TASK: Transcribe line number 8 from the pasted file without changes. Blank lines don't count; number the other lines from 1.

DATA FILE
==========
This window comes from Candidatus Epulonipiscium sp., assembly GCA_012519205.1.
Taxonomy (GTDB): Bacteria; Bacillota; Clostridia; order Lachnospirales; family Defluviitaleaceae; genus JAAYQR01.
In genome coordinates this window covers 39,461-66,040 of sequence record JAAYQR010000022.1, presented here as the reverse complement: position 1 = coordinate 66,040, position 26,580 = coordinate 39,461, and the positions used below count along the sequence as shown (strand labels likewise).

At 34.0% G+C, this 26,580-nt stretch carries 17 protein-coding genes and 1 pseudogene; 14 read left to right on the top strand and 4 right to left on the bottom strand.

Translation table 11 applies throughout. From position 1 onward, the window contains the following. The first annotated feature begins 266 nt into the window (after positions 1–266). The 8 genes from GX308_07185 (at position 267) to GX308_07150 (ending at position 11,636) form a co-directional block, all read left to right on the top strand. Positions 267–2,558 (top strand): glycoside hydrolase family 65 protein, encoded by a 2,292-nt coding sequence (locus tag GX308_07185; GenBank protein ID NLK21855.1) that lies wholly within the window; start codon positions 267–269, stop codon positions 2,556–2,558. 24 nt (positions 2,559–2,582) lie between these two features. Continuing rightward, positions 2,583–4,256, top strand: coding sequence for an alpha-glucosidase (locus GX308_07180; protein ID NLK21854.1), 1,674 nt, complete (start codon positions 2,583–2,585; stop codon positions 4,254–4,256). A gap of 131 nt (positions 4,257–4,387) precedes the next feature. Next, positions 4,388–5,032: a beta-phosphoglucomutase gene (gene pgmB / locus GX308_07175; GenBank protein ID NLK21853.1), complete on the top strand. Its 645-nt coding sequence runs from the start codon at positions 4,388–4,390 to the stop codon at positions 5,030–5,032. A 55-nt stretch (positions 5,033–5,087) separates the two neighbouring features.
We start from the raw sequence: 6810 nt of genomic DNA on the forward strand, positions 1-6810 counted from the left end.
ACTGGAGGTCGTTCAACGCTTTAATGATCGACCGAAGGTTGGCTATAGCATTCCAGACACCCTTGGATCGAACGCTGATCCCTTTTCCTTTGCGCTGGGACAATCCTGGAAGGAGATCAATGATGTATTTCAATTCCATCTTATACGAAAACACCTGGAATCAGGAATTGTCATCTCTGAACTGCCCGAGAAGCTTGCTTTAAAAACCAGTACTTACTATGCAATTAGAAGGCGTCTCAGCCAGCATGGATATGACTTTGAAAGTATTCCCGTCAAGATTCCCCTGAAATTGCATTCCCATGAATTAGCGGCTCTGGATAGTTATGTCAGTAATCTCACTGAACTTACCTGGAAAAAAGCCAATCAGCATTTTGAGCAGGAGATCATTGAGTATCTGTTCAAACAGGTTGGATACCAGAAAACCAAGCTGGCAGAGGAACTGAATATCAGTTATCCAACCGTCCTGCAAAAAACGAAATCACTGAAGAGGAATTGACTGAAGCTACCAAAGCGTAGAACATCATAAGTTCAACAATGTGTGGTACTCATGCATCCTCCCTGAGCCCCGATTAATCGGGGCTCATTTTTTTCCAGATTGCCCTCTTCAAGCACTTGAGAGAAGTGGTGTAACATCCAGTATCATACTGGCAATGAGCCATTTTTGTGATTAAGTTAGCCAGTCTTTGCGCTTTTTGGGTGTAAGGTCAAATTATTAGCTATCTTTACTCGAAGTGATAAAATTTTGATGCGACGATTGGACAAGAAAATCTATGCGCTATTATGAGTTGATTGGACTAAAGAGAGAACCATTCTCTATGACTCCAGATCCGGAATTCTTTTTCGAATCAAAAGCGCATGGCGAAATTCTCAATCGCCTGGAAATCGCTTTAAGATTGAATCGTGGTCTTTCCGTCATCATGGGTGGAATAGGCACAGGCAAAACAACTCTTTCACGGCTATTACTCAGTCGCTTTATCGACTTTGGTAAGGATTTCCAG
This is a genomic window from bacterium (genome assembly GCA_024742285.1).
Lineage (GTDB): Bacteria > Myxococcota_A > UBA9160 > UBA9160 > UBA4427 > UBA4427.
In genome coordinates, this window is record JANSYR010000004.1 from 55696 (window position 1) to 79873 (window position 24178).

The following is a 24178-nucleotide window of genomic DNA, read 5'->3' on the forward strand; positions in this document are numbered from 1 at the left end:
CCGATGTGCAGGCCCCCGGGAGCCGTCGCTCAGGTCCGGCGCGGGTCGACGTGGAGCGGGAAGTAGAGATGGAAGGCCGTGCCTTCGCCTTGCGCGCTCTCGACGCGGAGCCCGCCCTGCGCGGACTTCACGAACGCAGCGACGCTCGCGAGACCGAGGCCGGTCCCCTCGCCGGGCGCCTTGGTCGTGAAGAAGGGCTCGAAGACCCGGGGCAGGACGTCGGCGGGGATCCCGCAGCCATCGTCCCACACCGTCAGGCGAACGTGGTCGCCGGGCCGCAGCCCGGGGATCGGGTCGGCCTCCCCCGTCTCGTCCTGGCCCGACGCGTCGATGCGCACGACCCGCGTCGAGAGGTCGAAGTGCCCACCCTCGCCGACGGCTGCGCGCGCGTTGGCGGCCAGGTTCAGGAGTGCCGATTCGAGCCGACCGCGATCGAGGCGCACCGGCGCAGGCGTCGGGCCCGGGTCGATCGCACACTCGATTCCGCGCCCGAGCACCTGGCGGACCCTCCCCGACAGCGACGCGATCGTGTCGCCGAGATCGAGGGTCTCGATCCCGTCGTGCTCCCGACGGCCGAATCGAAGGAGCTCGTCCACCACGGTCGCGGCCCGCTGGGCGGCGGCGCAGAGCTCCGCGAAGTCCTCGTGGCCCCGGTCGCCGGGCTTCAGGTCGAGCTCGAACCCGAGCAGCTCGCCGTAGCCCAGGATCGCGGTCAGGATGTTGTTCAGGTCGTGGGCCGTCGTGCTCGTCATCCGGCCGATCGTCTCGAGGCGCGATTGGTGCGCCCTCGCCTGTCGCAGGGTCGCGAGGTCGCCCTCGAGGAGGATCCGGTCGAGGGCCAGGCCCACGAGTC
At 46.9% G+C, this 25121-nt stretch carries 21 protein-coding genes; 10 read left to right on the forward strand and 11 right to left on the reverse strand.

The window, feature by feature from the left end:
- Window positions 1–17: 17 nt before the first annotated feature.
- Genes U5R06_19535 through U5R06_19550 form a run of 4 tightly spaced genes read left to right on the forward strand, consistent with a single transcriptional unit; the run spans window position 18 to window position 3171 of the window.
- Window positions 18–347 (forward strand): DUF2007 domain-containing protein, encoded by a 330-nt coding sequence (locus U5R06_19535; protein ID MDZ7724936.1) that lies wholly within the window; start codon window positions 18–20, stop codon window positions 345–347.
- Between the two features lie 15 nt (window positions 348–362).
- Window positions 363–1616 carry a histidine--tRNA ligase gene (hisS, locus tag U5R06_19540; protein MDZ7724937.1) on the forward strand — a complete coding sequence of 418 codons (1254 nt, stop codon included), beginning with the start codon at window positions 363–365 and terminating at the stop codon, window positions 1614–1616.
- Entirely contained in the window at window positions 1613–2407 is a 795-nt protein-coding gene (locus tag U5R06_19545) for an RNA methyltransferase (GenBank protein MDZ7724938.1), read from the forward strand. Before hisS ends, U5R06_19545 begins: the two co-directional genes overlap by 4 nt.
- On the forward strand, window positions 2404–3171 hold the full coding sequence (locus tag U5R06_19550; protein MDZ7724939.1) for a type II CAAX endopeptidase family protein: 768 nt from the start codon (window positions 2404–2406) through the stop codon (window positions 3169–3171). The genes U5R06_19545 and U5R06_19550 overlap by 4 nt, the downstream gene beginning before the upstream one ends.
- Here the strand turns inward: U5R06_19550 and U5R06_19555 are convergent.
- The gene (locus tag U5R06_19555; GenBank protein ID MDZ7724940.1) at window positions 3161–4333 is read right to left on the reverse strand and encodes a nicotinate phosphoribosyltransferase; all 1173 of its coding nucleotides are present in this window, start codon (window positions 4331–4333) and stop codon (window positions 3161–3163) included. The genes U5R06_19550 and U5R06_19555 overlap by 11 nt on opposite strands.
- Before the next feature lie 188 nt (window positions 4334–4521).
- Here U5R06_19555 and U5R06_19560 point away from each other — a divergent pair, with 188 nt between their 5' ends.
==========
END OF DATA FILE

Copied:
This is a genomic window from bacterium (genome assembly GCA_024742285.1).